Under No Child Left Behind, efforts to reduce educational inequality have focused on raising standards and holding educators accountable for whether students meet their targets. This aim has now been reinforced by new federal programs that give states incentives to evaluate teachers according to the test scores of their students. At the same time, the federal government is encouraging states to use more meaningful measures of student performance, emphasize growth in performance rather than relying on one or two test scores at a single point in time, and radically transform their least-successful schools. In this Academy Evening talk, Adam Gamoran, professor of sociology and educational policy studies in UW–Madison's School of Education and director of the Wisconsin Center on Education Research shares recent recommendations and reflects on whether new reform efforts will help reduce achievement gaps. Recorded on March 29, 2011, in the MMoCA Lecture Hall at Overture Center for the Arts, Madison, WI.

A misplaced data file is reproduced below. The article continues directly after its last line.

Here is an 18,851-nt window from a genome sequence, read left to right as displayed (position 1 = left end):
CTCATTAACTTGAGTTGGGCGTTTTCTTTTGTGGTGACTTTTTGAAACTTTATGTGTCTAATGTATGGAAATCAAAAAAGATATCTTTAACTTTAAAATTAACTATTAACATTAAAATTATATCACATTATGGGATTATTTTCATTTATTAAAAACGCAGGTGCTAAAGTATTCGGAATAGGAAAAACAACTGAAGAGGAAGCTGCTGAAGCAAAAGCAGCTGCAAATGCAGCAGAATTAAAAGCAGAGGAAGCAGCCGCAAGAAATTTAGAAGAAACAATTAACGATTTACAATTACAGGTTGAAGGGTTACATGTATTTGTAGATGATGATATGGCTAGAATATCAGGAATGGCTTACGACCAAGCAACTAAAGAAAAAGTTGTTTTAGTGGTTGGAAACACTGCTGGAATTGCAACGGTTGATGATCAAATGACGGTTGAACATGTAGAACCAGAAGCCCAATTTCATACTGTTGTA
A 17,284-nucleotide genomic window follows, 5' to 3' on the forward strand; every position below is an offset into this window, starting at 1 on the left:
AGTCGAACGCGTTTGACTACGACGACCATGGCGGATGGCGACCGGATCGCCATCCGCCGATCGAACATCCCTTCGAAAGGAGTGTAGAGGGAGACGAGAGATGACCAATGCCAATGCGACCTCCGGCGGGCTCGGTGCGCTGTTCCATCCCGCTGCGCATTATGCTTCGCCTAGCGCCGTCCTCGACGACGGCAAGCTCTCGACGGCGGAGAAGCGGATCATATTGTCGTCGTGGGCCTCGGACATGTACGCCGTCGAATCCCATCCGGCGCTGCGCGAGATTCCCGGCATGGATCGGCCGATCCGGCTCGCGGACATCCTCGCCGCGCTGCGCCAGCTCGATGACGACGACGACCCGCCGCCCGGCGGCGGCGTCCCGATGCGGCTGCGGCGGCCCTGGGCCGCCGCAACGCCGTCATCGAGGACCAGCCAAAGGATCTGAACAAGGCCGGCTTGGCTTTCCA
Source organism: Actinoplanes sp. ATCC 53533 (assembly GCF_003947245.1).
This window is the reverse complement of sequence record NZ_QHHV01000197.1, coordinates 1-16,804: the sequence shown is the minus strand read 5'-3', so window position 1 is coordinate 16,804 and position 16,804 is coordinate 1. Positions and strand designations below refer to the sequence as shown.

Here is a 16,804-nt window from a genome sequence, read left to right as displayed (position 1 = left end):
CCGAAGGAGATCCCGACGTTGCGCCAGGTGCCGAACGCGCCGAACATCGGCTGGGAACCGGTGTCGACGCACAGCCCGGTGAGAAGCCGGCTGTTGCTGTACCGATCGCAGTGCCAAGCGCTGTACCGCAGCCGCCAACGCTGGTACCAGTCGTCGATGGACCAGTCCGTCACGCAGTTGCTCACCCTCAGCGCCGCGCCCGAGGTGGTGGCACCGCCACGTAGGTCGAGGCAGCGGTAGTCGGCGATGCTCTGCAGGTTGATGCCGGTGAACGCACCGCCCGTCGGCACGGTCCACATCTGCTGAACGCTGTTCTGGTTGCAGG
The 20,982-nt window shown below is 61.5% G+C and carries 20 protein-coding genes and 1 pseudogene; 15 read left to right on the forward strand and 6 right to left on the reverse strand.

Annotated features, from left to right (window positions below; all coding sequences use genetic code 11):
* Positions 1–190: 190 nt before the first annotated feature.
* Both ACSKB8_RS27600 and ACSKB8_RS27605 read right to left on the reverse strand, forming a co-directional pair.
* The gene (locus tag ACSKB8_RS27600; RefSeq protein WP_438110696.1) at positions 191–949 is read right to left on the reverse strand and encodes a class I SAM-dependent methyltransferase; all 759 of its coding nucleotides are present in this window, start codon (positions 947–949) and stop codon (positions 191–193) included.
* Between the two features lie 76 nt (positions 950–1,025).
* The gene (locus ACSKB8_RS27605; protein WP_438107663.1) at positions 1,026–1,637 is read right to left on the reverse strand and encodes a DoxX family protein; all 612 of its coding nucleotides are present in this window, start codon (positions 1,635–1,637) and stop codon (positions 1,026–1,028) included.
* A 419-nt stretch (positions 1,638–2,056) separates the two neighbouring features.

Educational Inequality in the Aftermath of No Child Left Behind
Adam Gamoran is the John D. MacArthur Professor of Sociology and Educational Policy Studies at UW-Madison, director of the Wisconsin Center for Education Research, and former chair of the UW-Madison Department of Sociology.
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